In fact, it became a drag on my parents financially. My mother would buy a box of cookies and I would eat it in one sitting. She got to the point where she would hide anything she bought that was junk food, it didn't matter though. If anything, it raised the appeal of taking the items. I had to find them and take them in such a way that she couldn't be sure it was me that took: the candy, chip, cookies, whatever it might be she had hidden. I saw it as a form of control, I think. I saw myself as being so incredibly clever as I looked through closets and under beds for the sweets my mother had hidden. Maybe in hindsight I did know how I had been different from my siblings, but would've it have made a difference, after all I was just like Aunt Sarah. Aunt Sarah had read books to escape, Aunt Sarah even shared my eating habits. Aunt Jessica had told me about all the times Sarah and she had taken food from the pantry as kids. She even laughing, told the story of how they had eaten a whole dessert that had been meant for a company dinner. It wasn't my fault I had gotten over weight, it was just the family curse. A curse I couldn't escape, but like all people I justified my poor eating habits.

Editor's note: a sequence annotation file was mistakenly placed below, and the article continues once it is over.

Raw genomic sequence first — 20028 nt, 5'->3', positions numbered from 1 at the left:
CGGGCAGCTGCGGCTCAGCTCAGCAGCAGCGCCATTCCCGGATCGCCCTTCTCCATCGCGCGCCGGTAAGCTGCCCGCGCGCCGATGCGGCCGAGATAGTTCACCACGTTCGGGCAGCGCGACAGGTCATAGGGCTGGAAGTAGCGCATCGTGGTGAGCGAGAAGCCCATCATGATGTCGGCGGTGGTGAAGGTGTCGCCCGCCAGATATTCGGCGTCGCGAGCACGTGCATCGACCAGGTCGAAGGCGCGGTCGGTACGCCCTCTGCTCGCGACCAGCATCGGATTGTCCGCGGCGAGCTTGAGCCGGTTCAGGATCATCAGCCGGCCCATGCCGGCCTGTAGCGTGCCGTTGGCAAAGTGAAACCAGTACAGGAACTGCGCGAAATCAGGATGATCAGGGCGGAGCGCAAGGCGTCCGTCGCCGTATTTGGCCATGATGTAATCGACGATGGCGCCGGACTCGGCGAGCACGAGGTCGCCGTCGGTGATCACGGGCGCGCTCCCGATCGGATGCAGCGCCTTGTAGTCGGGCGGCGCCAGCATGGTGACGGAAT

After all I had good reason for eating the foods I had eaten as a kid. I had better reason for hiding in a corner with a book, among other things the kids were less likely to bully me if I stayed quiet and out of the way. Between the books and the food, I received my comfort, it separated me from the scary world of socializing. They kept me sane, I couldn't afford to lose one or the other. My two fixes became all I thought about, all I dreamed about, and made a mental barrier between my inner self and the taunts and hits I could not escape in any other way. We all hide behind a mask; this mask protects us from the world around us. I built mine thickly and heavily hiding from the world, but also from myself.